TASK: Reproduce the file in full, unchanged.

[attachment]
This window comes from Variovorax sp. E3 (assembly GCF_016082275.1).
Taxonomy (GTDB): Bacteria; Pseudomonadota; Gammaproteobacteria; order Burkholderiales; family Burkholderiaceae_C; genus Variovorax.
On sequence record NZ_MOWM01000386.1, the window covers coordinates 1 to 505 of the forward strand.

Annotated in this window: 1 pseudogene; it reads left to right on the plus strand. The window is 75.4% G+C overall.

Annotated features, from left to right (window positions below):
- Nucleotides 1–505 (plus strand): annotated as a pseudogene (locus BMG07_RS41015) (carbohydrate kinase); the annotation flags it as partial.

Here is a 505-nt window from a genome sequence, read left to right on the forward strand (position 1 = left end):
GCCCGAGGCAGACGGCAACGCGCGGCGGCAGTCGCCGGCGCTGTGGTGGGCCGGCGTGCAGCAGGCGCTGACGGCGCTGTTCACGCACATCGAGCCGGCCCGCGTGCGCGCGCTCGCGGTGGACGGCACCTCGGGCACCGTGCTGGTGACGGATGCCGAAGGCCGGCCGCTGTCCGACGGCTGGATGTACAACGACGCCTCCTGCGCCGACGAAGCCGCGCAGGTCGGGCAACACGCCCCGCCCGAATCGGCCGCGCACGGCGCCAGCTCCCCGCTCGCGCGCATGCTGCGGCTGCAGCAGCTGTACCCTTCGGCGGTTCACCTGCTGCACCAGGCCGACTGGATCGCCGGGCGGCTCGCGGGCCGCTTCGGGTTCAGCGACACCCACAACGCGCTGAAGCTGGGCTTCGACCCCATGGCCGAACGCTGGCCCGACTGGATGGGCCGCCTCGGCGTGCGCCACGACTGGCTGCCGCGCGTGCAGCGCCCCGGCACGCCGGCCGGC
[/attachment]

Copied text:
This window comes from Variovorax sp. E3 (assembly GCF_016082275.1).
Taxonomy (GTDB): Bacteria; Pseudomonadota; Gammaproteobacteria; order Burkholderiales; family Burkholderiaceae_C; genus Variovorax.
On sequence record NZ_MOWM01000386.1, the window covers coordinates 1 to 505 of the forward strand.

Annotated in this window: 1 pseudogene; it reads left to right on the plus strand. The window is 75.4% G+C overall.

Annotated features, from left to right (window positions below):
- Nucleotides 1–505 (plus strand): annotated as a pseudogene (locus BMG07_RS41015) (carbohydrate kinase); the annotation flags it as partial.

Here is a 505-nt window from a genome sequence, read left to right on the forward strand (position 1 = left end):
GCCCGAGGCAGACGGCAACGCGCGGCGGCAGTCGCCGGCGCTGTGGTGGGCCGGCGTGCAGCAGGCGCTGACGGCGCTGTTCACGCACATCGAGCCGGCCCGCGTGCGCGCGCTCGCGGTGGACGGCACCTCGGGCACCGTGCTGGTGACGGATGCCGAAGGCCGGCCGCTGTCCGACGGCTGGATGTACAACGACGCCTCCTGCGCCGACGAAGCCGCGCAGGTCGGGCAACACGCCCCGCCCGAATCGGCCGCGCACGGCGCCAGCTCCCCGCTCGCGCGCATGCTGCGGCTGCAGCAGCTGTACCCTTCGGCGGTTCACCTGCTGCACCAGGCCGACTGGATCGCCGGGCGGCTCGCGGGCCGCTTCGGGTTCAGCGACACCCACAACGCGCTGAAGCTGGGCTTCGACCCCATGGCCGAACGCTGGCCCGACTGGATGGGCCGCCTCGGCGTGCGCCACGACTGGCTGCCGCGCGTGCAGCGCCCCGGCACGCCGGCCGGC